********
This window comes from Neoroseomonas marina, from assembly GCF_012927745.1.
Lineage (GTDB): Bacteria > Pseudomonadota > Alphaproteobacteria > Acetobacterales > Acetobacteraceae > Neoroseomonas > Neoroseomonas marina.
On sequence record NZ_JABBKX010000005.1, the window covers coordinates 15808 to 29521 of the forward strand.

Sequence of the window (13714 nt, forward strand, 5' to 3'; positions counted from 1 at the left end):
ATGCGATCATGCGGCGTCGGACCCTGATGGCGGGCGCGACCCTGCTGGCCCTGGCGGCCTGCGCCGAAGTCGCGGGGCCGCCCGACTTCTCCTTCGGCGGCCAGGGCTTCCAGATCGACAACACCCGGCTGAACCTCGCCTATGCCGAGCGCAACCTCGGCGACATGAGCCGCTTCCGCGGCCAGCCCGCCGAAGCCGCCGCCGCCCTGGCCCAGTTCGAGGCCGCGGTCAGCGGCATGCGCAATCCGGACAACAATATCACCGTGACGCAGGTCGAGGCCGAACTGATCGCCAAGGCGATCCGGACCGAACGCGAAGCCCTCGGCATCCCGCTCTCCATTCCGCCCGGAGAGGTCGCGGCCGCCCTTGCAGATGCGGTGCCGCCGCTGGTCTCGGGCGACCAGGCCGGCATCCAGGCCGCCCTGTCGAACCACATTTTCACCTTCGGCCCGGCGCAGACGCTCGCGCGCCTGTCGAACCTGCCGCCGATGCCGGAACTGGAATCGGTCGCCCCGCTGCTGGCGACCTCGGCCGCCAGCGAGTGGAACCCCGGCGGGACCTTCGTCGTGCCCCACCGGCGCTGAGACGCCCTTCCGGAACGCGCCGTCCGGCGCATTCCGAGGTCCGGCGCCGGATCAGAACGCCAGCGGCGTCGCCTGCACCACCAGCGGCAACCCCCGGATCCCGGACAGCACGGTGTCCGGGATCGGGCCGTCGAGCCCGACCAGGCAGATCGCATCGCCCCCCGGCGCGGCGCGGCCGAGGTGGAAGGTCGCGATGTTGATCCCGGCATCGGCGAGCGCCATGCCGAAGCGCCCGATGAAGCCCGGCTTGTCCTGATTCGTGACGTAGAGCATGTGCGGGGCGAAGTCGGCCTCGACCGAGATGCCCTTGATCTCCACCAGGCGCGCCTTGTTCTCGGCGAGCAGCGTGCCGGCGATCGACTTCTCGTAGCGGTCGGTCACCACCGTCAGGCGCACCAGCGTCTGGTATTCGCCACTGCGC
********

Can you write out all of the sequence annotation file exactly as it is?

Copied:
This window comes from Neoroseomonas marina, from assembly GCF_012927745.1.
Lineage (GTDB): Bacteria > Pseudomonadota > Alphaproteobacteria > Acetobacterales > Acetobacteraceae > Neoroseomonas > Neoroseomonas marina.
On sequence record NZ_JABBKX010000005.1, the window covers coordinates 15808 to 29521 of the forward strand.

Sequence of the window (13714 nt, forward strand, 5' to 3'; positions counted from 1 at the left end):
ATGCGATCATGCGGCGTCGGACCCTGATGGCGGGCGCGACCCTGCTGGCCCTGGCGGCCTGCGCCGAAGTCGCGGGGCCGCCCGACTTCTCCTTCGGCGGCCAGGGCTTCCAGATCGACAACACCCGGCTGAACCTCGCCTATGCCGAGCGCAACCTCGGCGACATGAGCCGCTTCCGCGGCCAGCCCGCCGAAGCCGCCGCCGCCCTGGCCCAGTTCGAGGCCGCGGTCAGCGGCATGCGCAATCCGGACAACAATATCACCGTGACGCAGGTCGAGGCCGAACTGATCGCCAAGGCGATCCGGACCGAACGCGAAGCCCTCGGCATCCCGCTCTCCATTCCGCCCGGAGAGGTCGCGGCCGCCCTTGCAGATGCGGTGCCGCCGCTGGTCTCGGGCGACCAGGCCGGCATCCAGGCCGCCCTGTCGAACCACATTTTCACCTTCGGCCCGGCGCAGACGCTCGCGCGCCTGTCGAACCTGCCGCCGATGCCGGAACTGGAATCGGTCGCCCCGCTGCTGGCGACCTCGGCCGCCAGCGAGTGGAACCCCGGCGGGACCTTCGTCGTGCCCCACCGGCGCTGAGACGCCCTTCCGGAACGCGCCGTCCGGCGCATTCCGAGGTCCGGCGCCGGATCAGAACGCCAGCGGCGTCGCCTGCACCACCAGCGGCAACCCCCGGATCCCGGACAGCACGGTGTCCGGGATCGGGCCGTCGAGCCCGACCAGGCAGATCGCATCGCCCCCCGGCGCGGCGCGGCCGAGGTGGAAGGTCGCGATGTTGATCCCGGCATCGGCGAGCGCCATGCCGAAGCGCCCGATGAAGCCCGGCTTGTCCTGATTCGTGACGTAGAGCATGTGCGGGGCGAAGTCGGCCTCGACCGAGATGCCCTTGATCTCCACCAGGCGCGCCTTGTTCTCGGCGAGCAGCGTGCCGGCGATCGACTTCTCGTAGCGGTCGGTCACCACCGTCAGGCGCACCAGCGTCTGGTATTCGCCACTGCGC